The Occult Origins of Mohiniyattam – Part 13

The writer asserts, a slew of treatises of yore and temple inscriptions are enough indications of the numerous dance forms staged in temples, the traditions of which might have influenced the evolution of Mohiniyattam. 

In Kerala Devadasi was known by the general name Tevadichi which means  “a woman who serves at the feet of god”. (Tevidichi = teva + adi + achi, teva = god, adi = feet, achi = woman). Their dance came to be called Tevadichiyattam or Tevidichi Koothu). In one of the Tiruvalla inscriptions (in Sasana No.I) there is an injunction which reads  tevidichikalnalvarkai pantirunazhikku in the context of the Avani Onam festival. This inscription means that for four Tevidichis, 12 idangazhi-s (a measure of quantity) of rice should be given during this festival. 

Till about 100 years ago, at Tripunithura, a Devadasi dance was performed in the temple at dusk called Tevidichiyattam or Tevidissi Koothu.  In many of the Manipravala and a few Sanskrit works written in the second half of the 13th century and later, the heroines were good danseuses. In the long poem called Unniyadicharitam there is a reference to danseuses enacting dance-dramas on stages made of gold. 

Adakamkondunirmmichazhakezhumarangatheri / nadakamadimevunnadikulam poliyumedam (This is the place where the community of danseuses live-the danseuses who dance on the beautiful stage made of gold). 

Though there may be some exaggeration in such descriptions, they show the high status enjoyed by the dancers and the luxurious and ornate nature of the platforms used for honouring them. Similar descriptions of the stage can be seen in the poem Unniyachicharitam also.   

Devadasis in Kerala texts

Unnichirutevicharitam is a Champu poem in Malayalam written either at the end of the 13th century or at the beginning of the 14th century A.D. The heroine, Unnichirutevi is the daughter of a famous dancer Unniyappilla  of  Tottuvaipalli family in the Chokiram village of South Malabar. The poem tells us how Devendra was infatuated by the great beauty and proficiency in dancing of Unnichirutevi and how he went to her house seeking her. Unnichirutevi’s grandmother Nangayayya was also a celebrated dancer. While describing her exceptional skill in dancing, the poet pays this glorious tribute to her: “When Nangayayya danced, she looked as if Lord Siva himself, assuming the disguise of a woman, was dancing after replacing the kalakooda poison in his throat with the nectar of music geetamritam”.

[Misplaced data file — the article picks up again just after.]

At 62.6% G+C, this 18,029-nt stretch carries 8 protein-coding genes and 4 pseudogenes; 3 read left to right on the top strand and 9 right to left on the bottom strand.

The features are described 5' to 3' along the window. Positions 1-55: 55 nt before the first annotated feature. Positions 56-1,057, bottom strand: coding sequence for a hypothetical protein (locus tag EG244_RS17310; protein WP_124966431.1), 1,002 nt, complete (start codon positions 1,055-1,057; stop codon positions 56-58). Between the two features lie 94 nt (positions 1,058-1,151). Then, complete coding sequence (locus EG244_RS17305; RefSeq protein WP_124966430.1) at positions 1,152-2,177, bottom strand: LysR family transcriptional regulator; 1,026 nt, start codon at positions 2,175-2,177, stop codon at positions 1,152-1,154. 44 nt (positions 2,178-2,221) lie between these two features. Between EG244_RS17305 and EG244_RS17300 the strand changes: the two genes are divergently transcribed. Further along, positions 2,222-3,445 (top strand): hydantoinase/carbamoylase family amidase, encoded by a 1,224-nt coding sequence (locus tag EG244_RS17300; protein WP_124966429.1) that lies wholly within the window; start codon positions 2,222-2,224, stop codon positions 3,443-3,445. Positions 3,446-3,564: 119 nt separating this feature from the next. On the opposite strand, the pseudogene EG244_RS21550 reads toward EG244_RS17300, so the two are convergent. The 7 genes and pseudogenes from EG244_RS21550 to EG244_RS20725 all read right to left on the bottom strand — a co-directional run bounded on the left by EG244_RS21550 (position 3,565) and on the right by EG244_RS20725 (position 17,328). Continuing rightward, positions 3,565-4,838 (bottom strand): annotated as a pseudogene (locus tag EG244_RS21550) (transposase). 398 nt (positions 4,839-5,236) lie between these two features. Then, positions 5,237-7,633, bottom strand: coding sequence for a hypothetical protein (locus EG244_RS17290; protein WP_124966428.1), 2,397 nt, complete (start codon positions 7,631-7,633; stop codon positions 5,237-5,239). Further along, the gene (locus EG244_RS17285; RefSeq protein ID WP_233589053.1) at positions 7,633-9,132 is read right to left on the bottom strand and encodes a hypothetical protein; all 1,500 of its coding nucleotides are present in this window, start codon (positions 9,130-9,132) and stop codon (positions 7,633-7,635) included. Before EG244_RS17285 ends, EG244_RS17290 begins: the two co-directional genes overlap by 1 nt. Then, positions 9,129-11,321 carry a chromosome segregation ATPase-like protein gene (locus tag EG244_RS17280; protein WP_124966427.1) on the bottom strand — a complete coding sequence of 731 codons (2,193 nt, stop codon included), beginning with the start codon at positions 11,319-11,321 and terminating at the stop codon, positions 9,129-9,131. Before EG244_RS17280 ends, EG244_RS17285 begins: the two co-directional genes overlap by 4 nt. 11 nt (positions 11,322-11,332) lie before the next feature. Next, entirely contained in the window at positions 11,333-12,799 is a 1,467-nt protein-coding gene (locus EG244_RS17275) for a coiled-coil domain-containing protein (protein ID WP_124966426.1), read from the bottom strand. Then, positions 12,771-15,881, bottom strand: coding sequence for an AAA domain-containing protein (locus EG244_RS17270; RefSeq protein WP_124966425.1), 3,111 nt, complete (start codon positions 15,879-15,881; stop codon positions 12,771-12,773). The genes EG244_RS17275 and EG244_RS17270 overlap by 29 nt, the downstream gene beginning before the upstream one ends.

Even Devendra, eager to see her, expresses his doubt of being able to see her thus: “Is she, who is an ornament to the community of dancers, beautifying and preparing her body for a dance performance?” From this, it is clear that Unnichirutevi also was a professional dancer. Besides, it is mentioned in the poem that a special Koothambalam (theatre) was there for her performances. 

The heroine of Sukasandesam, another famous poem of the 14th century A.D., is a famous danseuse of Trikkanamatilakam (a temple near Kodungallur) named Rangalakshmy. It is also mentioned in the same poem that while she dances on the chitraranga (ornamented stage), she also dances at the same time in the chitharanga (minds) of the young men. 

In Sivavilasa, (14th century) the author Damodara Chakyar makes the following laudatory remark on the dance performances made by accomplished danseuses every night at Kandiyoor Mahadevar Temple near Tiruvalla . 

“The gods, gazing at the inspired performance of the adept danseuses, every night in the Siva temple at Kandiyoor, sit stunned, their faces lit up with delight and wonder. They can hardly be distinguished from the figures engraved on the walls of the dance-hall”. 

Devadasi tradition in Kerala

Sree Poornathrayesa Temple, Tripunithura
were Tevadichiyattam / Tevidichi Koothu used to be performed about 100 years ago.

Scholars are divided in opinion about the presence of Devadasi tradition in the temples of Kerala. Many scholars argue that Devadasi tradition, as found in the past centuries in the temples of Tamil Nadu, Karnataka and Andhra Pradesh was not prevalent in the Kerala region. The absence of records of any prominent Devadasi families who have carried on a dancing tradition forward like those found in Tamil Nadu largely agrees with such arguments. 

However, some scholars argue that the subjugation of parts of southern Kerala by the Chola empire in the medieval period may have brought the Devadasi system to parts of southern Travancore. A devadasi cult may not have existed in Kerala, other than such percolation through the borders in the south and north. Nonetheless, all references in the literature and vast amounts of sculptural evidence present in temples throughout Kerala indicates the existence of a music and dance community across the region. They may have origins in the Nangiars or traditional temple performers. They may have been influenced by the folklore of the region and Devadasi influences from across borders. But, from all those testimonies it is clear that many of the temples of Kerala in the past had danseuses attached to them and frequent dance performances occurred in temples and courts of rulers and feudal chieftains. Those dance traditions have certainly laid cornerstones of indigenous dance forms like Mohiniyattam. 

Assisted by Sreekanth Janardhanan

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